It’s official: Samsung has taken the wraps off its latest “phablet” — half phone, half tablet – and it’s the Galaxy Note 7.
Even though it’s technically the 6th Note in as many years, this 5.7-inch Android-powered device shares its namesake with Samsung’s Galaxy 7 and S7.
After spending some time with the all-new Note, the following are my initial thoughts on why a small or medium sized business might consider this new device, which sells for $560 on a 2-year TELUS plan.
The first thing you’ll notice when you lift up the phone is its huge, Quad HD “Super AMOLED” screen – and now supporting HDR (High Dynamic Range) video for more vibrant colours, higher brightness, and deeper blacks. Also new to the Note family is curved edges on both sides of the screen, just like the 4-month old Galaxy S7 edge, which makes video and gaming content look even more immersive. As with the S7 edge, you can swipe your thumb in on the side of the phone for quick access to your favourite contacts and apps.
New pen, features
Along with the larger screen, the bundled S Pen is another hallmark of the Galaxy Note family. Used to write, draw, sketch or tap, this high-tech stylus is tucked into the bottom of the device for when you need it, but now has a smaller 0.7mm tip, which is more akin to a ballpoint pen, and with improved pressure sensitivity. You can now jot down something down and pin it to the always-on display, which shows info on the screen without consuming much power. The S Pen’s new Air Command functions now include Magnify and Translate, which zooms in on content or translates words from one language into another, by simply hovering the pen above the screen. The pen also lets you make a sharable GIF from a video.
Water-resistance, stronger glass
Taking a page from the Galaxy S7 and S7 edge, the Galaxy Note 7 is IP68-certified, meaning it’s not only splash- and dust-resistant, but could also withstand full submersion underwater for up to 30 minutes, as deep as 5 feet. The new S Pen is also IP68-rated. While I didn’t test this feature on the Note 7, I have put the S7 through similar tests, and it worked just fine after the fact. The Galaxy Note 7’s screen is also protected by the new Gorilla Glass 5, which can take a 5-foot fall onto a hard surface with an 80 percent survival rate, says Corning.
Added security, privacy
On top of the Samsung Knox security platform, the Galaxy Note 7 adds two options for biometric authentication: fingerprint or iris scan. With the latter, you can now lift the phone up to your face and only once it authenticates you by your eyes are you able to access your phone. The process is surprising fast, and accurate, too, as a few journalists tried to fool the device. The Galaxy Note 7 also adds an app called Secure Folder, which lets you keep sensitive information such as a document with passwords, a scan of your passport, or other private files – and requires a fingerprint, iris scan, password, PIN, or pattern.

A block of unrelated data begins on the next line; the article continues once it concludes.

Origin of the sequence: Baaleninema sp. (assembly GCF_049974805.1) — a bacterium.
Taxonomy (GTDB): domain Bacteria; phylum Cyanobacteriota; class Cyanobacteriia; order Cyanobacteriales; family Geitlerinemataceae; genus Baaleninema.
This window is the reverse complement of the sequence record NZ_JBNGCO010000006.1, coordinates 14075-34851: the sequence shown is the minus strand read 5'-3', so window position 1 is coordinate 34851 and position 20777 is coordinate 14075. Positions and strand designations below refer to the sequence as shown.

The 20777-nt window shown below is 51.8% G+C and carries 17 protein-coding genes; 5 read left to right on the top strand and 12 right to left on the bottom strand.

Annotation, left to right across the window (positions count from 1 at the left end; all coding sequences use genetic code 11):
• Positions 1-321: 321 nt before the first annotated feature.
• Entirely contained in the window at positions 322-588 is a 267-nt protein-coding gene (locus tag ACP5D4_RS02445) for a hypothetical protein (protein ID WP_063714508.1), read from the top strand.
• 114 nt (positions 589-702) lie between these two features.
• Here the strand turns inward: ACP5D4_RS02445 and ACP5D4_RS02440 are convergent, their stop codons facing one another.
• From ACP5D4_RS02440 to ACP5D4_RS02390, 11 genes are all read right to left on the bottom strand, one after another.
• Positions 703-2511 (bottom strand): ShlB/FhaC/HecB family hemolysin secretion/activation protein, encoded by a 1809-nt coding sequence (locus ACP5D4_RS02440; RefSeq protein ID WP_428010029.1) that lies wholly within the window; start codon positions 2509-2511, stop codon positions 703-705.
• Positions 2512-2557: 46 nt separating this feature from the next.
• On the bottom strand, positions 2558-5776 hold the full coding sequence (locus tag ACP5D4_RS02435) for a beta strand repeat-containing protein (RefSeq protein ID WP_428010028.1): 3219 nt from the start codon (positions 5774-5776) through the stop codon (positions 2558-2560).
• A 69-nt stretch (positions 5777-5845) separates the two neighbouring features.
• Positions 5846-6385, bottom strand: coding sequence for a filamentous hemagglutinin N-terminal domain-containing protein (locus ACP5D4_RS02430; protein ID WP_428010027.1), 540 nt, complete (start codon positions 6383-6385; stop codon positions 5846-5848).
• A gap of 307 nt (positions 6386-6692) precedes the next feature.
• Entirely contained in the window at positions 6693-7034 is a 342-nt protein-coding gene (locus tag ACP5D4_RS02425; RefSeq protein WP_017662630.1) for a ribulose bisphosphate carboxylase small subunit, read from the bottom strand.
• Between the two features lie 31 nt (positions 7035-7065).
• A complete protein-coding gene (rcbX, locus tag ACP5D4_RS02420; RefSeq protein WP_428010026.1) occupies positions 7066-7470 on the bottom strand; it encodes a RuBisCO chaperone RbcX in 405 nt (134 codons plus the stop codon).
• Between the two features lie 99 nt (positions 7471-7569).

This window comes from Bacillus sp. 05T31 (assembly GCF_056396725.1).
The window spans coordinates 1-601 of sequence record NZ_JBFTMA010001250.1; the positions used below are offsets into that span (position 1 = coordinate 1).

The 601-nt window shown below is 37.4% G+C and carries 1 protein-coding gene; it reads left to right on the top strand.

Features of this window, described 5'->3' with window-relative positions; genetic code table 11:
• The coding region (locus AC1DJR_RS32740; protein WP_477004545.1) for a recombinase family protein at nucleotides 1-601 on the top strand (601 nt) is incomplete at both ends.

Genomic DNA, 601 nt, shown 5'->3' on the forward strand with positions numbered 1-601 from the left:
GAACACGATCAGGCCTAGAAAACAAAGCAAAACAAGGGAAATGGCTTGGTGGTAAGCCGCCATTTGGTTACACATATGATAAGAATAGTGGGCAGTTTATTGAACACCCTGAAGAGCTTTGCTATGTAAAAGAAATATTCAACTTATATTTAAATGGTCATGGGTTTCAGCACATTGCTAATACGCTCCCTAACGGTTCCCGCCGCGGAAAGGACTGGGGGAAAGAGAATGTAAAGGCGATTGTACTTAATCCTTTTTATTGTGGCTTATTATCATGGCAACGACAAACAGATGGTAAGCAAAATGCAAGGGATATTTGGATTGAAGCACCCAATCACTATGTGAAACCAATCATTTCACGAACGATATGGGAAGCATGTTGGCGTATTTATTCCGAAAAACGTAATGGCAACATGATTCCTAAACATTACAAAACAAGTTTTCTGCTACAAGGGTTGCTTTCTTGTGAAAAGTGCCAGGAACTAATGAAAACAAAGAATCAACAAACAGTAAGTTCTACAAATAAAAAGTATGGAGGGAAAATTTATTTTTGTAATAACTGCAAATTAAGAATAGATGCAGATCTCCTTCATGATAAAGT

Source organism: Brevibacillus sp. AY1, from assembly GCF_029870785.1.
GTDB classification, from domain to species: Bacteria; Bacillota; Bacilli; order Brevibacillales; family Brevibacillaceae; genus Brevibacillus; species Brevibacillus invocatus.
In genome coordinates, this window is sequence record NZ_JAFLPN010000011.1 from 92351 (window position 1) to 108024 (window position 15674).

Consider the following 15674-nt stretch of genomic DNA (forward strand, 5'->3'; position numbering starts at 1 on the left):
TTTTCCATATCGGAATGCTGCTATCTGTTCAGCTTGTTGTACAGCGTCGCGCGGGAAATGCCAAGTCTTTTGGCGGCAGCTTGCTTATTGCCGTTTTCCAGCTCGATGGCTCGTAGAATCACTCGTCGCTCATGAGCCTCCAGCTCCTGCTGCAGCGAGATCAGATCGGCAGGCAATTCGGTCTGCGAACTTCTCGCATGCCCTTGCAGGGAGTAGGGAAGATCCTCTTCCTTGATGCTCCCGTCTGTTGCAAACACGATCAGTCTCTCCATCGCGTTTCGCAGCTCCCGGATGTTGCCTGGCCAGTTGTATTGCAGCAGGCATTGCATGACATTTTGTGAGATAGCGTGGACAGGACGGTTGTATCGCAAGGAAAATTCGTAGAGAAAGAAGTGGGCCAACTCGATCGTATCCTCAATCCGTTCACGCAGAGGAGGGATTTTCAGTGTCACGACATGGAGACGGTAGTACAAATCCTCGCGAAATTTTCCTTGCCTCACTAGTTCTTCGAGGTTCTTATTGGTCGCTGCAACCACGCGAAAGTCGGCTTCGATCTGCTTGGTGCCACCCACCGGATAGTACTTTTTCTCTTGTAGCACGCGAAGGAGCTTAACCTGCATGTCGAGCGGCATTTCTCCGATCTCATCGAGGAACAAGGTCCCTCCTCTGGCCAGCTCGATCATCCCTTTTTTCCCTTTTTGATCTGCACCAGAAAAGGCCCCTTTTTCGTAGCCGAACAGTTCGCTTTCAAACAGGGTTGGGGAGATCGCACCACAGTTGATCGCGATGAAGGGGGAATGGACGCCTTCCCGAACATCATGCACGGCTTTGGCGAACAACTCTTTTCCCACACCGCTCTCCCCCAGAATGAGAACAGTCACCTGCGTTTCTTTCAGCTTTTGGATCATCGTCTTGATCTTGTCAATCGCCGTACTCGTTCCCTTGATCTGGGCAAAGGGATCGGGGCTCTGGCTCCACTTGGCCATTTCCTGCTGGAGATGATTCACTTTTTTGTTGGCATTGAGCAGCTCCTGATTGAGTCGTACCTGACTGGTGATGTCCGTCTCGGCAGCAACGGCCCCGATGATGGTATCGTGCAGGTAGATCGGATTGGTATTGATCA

The Galaxy Note 7 ships with 64GB of internal storage – twice as much as what the Galaxy S7 or S7 edge starts with – and supports microSD memory cards up to 256GB. (A current promotion bundles the 256GB card with the phone for free, or another accessory.) If you recall, Samsung took away and then brought back the ability to add more storage to its devices (something you’re still not able to do with Apple’s iPhone and iPad). As for other specs, the Galaxy Note 7 is powered by an Octa-core processor (2.3GHz Quad + 1.6GHz Quad), 4GB of system memory (RAM), and in the photo and video department, has a 12-megapixel dual-pixel rear camera and 5-megapixel front-facing camera.
Bigger battery, USB-C
What good is all of these features if the phone peters out before you do? The Note 7 is equipped with a 3,500mAh battery, compared to a 3,000mAh battery in last year’s Note 5. The device also supports fast-charging, whether you’re using the bundled USB cable or optional wireless charging feature. For the first time in the Note series, Samsung’s latest also supports the reversible USB Type-C cable for fast charging and data syncing. Samsung says you also get an adaptor in the box to convert a regular microUSB cable into a USB-C cord.
Along with a line of wireless pads and stands to charge up the Note 7 without cables, and fitness-centric accessories like the Gear Fit 2 watch ($249) and Gear IconX ($239) wireless earbuds, Samsung’s latest also works with the just-announced USB-C-supported Samsung Gear VR virtual reality headset ($139), and a new S View Standing Cover (price is TBD), a folio-style case for the phone with small window to see content — and props up the Note 7 for watching videos, too. There’s also a Keyboard Cover attachment, Lens Cover camera accessory, waterproof Backpack, and more.